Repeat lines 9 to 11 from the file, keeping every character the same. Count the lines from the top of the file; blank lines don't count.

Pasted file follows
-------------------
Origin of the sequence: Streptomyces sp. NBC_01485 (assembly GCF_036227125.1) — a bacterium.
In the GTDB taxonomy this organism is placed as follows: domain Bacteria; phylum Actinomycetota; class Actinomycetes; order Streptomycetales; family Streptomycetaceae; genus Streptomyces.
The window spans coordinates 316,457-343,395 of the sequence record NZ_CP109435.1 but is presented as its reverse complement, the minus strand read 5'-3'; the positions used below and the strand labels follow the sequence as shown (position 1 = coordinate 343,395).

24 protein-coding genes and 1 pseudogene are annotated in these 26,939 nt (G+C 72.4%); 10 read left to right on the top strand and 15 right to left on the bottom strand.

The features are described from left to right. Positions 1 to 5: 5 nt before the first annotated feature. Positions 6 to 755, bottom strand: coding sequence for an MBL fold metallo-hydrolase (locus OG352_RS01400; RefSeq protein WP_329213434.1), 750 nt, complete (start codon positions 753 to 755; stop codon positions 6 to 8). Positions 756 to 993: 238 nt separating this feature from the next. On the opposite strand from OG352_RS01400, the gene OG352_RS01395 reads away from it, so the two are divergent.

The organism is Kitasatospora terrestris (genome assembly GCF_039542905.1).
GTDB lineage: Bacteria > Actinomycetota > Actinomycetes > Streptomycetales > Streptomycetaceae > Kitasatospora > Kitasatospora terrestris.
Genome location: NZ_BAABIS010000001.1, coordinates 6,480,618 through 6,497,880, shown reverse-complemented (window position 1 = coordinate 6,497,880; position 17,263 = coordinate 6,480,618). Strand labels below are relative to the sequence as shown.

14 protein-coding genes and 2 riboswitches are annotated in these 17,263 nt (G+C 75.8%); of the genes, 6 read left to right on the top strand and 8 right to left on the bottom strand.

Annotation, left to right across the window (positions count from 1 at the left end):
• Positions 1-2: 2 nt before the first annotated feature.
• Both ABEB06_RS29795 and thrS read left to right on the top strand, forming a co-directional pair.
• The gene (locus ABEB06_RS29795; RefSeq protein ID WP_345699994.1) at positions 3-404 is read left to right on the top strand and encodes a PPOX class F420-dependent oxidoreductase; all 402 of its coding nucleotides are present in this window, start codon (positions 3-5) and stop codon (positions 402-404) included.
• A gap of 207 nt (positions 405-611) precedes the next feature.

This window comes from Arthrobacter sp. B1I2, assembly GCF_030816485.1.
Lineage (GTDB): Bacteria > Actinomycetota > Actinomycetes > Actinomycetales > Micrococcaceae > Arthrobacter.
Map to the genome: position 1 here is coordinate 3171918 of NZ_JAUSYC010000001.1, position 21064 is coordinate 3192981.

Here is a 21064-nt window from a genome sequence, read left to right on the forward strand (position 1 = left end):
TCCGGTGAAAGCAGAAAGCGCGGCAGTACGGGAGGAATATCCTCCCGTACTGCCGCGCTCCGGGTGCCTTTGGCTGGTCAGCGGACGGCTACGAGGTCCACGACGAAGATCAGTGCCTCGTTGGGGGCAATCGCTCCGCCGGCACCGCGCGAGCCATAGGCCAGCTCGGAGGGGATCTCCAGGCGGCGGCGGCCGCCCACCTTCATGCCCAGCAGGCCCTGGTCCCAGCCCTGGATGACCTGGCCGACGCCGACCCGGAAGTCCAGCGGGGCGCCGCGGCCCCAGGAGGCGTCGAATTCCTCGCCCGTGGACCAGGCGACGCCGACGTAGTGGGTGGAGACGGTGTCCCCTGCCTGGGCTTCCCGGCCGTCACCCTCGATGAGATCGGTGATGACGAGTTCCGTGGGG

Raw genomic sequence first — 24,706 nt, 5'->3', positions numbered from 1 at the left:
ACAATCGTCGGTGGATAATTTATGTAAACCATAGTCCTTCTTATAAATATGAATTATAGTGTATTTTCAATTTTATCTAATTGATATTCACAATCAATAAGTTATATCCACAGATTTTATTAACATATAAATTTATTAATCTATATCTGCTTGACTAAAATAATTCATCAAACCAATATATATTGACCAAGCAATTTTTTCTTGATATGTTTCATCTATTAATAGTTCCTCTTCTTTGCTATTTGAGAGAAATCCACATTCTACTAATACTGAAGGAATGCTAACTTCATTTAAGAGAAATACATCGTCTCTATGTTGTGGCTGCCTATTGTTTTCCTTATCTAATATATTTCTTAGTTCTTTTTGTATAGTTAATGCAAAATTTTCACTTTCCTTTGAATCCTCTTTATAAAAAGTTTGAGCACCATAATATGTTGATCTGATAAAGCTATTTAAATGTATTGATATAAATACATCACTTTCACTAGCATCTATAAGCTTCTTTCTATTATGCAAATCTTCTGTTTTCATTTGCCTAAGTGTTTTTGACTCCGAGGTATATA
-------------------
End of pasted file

14 protein-coding genes and 2 riboswitches are annotated in these 17,263 nt (G+C 75.8%); of the genes, 6 read left to right on the top strand and 8 right to left on the bottom strand.

Annotation, left to right across the window (positions count from 1 at the left end):
• Positions 1-2: 2 nt before the first annotated feature.